Do you remember the dreaded pop quiz in school? I would be so nervous that the test would have a question that I wouldn't remember the answer to. I had never thought about "life's lessons" being a test in this sense.
Whatever you think about the tests in school, it was based on what you had been learning in class. In life it is really the same thing. Even in the womb we are learning, and that learning really never stops. In real life it is kind of interesting. If we take a look at the lives of our friends and loved ones, I think that we can safely say, that a good deal of the test, can be spotted as approaching. We can tell when someone we know if painting themselves into a corner, and will have a lesson to learn to get themselves out of it. The thing is, that we rarely recognize it about ourselves. We can't see the forest through the trees in our own lives, so that both the test and its accompanying lesson is sprung seemingly out of nowhere.
When my own children were teenagers, I loved to use the chess board as an example of how we should approach decisions in our lives. We have all of these pieces that we can move, going forwards, backwards, sideways. Some moves can only be done square by square and others if the way is clear can travel from one end of the board to the other. As long as the moves are legal, we can make any move we want.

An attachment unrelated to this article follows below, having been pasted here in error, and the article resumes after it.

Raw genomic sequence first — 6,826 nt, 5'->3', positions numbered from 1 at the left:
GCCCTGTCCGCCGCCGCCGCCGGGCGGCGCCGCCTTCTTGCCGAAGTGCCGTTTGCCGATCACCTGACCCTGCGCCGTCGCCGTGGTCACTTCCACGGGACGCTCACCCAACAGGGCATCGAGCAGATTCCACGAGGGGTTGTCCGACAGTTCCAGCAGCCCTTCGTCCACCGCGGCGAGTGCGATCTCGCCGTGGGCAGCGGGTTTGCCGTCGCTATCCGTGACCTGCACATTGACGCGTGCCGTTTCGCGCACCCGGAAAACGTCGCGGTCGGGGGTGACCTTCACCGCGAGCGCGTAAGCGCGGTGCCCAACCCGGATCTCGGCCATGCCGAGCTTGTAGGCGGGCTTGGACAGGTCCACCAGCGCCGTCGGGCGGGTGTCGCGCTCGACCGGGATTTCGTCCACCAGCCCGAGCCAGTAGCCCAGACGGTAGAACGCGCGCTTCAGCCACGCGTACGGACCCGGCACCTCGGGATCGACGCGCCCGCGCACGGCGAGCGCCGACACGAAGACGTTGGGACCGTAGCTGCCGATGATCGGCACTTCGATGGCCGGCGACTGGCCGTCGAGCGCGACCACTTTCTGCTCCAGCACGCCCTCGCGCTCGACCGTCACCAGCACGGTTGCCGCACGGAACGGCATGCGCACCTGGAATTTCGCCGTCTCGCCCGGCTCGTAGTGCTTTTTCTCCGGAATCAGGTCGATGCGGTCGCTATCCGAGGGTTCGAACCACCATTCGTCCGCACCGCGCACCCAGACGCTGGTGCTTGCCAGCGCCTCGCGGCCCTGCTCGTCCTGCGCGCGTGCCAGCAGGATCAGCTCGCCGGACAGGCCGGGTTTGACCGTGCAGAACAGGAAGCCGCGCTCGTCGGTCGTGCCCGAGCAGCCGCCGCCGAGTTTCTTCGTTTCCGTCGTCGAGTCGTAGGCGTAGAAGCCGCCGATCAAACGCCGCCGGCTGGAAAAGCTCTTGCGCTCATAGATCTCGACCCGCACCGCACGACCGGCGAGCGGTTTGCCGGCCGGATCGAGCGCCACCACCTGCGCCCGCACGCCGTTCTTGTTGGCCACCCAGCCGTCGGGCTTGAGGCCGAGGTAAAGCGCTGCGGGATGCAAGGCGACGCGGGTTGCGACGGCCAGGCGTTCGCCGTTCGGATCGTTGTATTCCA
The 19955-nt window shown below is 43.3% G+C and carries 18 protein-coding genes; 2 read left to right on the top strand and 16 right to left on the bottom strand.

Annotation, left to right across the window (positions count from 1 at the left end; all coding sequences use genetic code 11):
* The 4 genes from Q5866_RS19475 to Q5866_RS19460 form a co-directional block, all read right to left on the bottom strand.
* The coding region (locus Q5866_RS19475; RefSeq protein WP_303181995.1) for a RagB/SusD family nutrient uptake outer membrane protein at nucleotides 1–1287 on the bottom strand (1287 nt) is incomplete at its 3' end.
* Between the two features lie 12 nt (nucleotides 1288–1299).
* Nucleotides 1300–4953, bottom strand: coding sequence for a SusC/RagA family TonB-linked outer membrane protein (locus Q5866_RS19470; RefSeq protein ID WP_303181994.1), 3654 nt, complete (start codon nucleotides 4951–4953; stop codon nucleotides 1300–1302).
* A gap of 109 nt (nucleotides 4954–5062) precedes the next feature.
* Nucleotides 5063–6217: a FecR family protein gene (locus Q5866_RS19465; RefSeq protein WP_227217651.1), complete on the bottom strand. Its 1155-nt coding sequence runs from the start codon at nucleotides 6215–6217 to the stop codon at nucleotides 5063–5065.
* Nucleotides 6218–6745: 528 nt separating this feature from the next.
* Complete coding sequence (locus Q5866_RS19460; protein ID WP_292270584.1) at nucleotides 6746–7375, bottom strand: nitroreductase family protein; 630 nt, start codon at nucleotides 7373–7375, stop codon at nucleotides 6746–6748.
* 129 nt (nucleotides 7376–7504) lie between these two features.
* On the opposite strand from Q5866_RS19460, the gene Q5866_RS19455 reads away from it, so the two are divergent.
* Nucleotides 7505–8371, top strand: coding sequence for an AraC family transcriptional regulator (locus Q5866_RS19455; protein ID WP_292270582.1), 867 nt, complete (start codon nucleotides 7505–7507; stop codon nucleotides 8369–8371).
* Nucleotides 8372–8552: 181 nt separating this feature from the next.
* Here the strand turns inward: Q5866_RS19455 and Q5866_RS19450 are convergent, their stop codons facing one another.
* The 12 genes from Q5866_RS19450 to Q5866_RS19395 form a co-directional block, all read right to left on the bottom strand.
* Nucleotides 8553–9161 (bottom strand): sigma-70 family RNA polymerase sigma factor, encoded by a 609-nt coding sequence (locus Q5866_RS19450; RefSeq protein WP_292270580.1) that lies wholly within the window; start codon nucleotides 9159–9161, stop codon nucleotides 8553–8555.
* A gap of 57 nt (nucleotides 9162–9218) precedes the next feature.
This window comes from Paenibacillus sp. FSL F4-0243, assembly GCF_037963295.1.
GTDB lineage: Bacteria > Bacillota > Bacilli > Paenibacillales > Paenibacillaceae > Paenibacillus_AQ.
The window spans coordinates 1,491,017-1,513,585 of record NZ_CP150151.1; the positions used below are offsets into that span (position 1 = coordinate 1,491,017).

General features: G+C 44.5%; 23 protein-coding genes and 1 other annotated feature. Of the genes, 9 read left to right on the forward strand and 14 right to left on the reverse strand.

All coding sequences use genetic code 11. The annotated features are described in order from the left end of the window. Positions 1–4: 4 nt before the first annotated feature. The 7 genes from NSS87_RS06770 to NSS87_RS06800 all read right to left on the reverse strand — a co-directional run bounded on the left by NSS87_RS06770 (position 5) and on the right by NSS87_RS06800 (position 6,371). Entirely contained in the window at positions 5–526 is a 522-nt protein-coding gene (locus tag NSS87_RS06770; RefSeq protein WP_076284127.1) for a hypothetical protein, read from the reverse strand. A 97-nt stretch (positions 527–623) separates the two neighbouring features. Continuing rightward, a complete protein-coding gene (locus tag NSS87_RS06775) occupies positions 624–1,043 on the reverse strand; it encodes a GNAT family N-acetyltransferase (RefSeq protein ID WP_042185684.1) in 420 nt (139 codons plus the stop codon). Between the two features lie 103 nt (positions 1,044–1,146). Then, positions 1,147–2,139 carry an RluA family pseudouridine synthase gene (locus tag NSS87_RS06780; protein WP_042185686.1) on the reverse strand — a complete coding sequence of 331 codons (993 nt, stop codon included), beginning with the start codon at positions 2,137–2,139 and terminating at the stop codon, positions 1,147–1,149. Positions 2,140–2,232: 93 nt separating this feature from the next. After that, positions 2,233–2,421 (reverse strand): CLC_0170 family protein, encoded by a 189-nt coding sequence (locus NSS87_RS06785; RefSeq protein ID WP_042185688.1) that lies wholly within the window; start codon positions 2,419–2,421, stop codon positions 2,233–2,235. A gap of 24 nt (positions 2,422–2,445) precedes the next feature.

Here is where the thinking and lessons come in. Just because it is legal to make a move, meaning that we have the right to make that move, doesn't mean that we should. Each move impacts the entire board. Some moves will expose other players to lose their position on the board and be removed. If you play chess well, then you are thinking many moves ahead. You will see moves that will expose your other pieces to danger, and rethink that move to the best possible move that impacts the board in a way that allows you to win the game.
It is the same with the decisions that we make. If we are thinking several moves ahead, we will see the test that could happen with each move, chose not to have to "learn that lesson", and make a different move that brings us closer to what we are trying to accomplish without exposing us or those we care about to any negative lessons or impacts.
We are often so blind to what potential consequences of our decisions are, because we are not thinking far enough ahead. Another lesson I tried to impart to my children, was that you don't have to put your hand on the fire, to know it will burn. You can look at the lessons that others are learning, and chose a different path. You can learn the lesson, without the test or negative experience.
My daughters and I were having a discussion the other day about what makes some kids grow up and change the family dysfunction, and others repeat it in their adult lives. Say for example, that your family was very poor, the classic welfare family. What trait does the child that grows up and becomes financially successful have, over the other child that in turn lives in poverty?
I don't think that I have ever read anything that really identified what makes one child repeat the family dysfunction and another be totally opposite of it. I know that in my own family, I broke the dysfunction, and that it was through self discipline and hard work and a strong belief that I could do it. But is that all that it really is? Does it come down to a belief that you can, and so you just do it?